The coalition supporting Maryland’s same-sex marriage law sought Thursday to turn to their advantage the tactics of a leading national group opposed to gay nuptials.

Memos unsealed Monday in a federal court case in Maine detailed a strategy by the National Organization for Marriage to “drive a wedge between gays and blacks — two Democratic constituencies.”

Del. Anne Kaiser (D-Montgomery), left, and Del. Luke Clippinger (D-Baltimore) acknowledge a crowd of supporters before Gov. Martin O'Malley signed the Civil Marriage Protection Act in Annapolis on March 1. (Patrick Semansky/AP)

Last year, for example, NOM pledged at least $1 million to help defeat Maryland Republicans who supported same-sex marriage and assist the campaigns of Democrats who opposed it.

On Thursday, Marylanders for Marriage Equality launched a Facebook and Twitter campaign seeking to contrast NOM’s strategy with their effort to “showcase love, commitment and strong families.”

The Maryland coalition also released a statement by Elbridge James, chairman of the Maryland State NAACP Political Action Committee, calling NOM’s tactics “deplorable.”

“Regardless of where you are on this issue, there is no room for racial exploitation,” James said. “The people of Maryland should not be used.”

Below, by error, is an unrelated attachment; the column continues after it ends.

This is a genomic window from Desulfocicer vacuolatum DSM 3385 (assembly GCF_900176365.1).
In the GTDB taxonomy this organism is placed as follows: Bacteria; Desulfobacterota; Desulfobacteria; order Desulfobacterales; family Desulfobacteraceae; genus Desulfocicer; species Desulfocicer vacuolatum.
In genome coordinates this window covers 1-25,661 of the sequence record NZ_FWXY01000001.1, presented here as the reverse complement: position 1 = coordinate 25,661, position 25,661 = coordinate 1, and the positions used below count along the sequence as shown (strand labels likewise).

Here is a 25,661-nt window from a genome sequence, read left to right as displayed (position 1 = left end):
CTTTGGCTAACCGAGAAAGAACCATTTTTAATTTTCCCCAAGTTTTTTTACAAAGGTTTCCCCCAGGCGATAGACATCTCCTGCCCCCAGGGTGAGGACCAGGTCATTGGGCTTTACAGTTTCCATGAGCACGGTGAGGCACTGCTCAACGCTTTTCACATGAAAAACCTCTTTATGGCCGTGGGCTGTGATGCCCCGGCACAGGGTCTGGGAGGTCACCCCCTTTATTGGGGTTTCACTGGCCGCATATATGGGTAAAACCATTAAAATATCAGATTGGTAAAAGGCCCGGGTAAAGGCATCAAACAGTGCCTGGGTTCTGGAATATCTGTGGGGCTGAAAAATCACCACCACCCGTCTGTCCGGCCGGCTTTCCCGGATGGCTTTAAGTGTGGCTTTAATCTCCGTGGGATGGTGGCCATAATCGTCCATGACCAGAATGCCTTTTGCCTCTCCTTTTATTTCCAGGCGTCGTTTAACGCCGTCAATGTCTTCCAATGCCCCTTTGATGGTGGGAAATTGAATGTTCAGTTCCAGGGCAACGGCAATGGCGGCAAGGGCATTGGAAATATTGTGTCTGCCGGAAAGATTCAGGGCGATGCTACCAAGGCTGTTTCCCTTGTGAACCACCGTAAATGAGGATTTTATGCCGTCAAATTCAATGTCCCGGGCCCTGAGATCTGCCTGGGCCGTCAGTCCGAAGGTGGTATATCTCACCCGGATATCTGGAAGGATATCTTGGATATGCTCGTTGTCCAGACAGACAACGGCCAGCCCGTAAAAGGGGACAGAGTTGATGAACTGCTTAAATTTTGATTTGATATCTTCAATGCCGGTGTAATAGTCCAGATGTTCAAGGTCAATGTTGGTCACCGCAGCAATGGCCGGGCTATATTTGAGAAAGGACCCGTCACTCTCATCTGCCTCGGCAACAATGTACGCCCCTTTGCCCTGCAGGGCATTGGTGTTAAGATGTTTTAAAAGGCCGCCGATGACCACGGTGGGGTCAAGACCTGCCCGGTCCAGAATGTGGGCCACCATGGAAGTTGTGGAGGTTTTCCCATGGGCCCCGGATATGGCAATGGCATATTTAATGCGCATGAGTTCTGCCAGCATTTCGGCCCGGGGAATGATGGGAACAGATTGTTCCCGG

According to one of the NOM memos, an initiative called the “Not a Civil Right Project” sought to recruit blacks who opposed same-sex marriage to represent the group and then “provoke the gay marriage base into responding by denouncing these spokesmen and women as bigots.”

In response to the unsealing of the memos, Brian S. Brown, president of NOM, said in a statement this week that “gay marriage is not a civil right, and we will continue to point this out in written materials such as those released in Maine. We proudly bring together people of different races, creeds and colors to fight for our most fundamental institution: marriage.”

Maryland’s recently passed same-sex marriage law is widely expected to be petitioned to the statewide ballot in November. Recent polls have shown Marylanders split on the issue.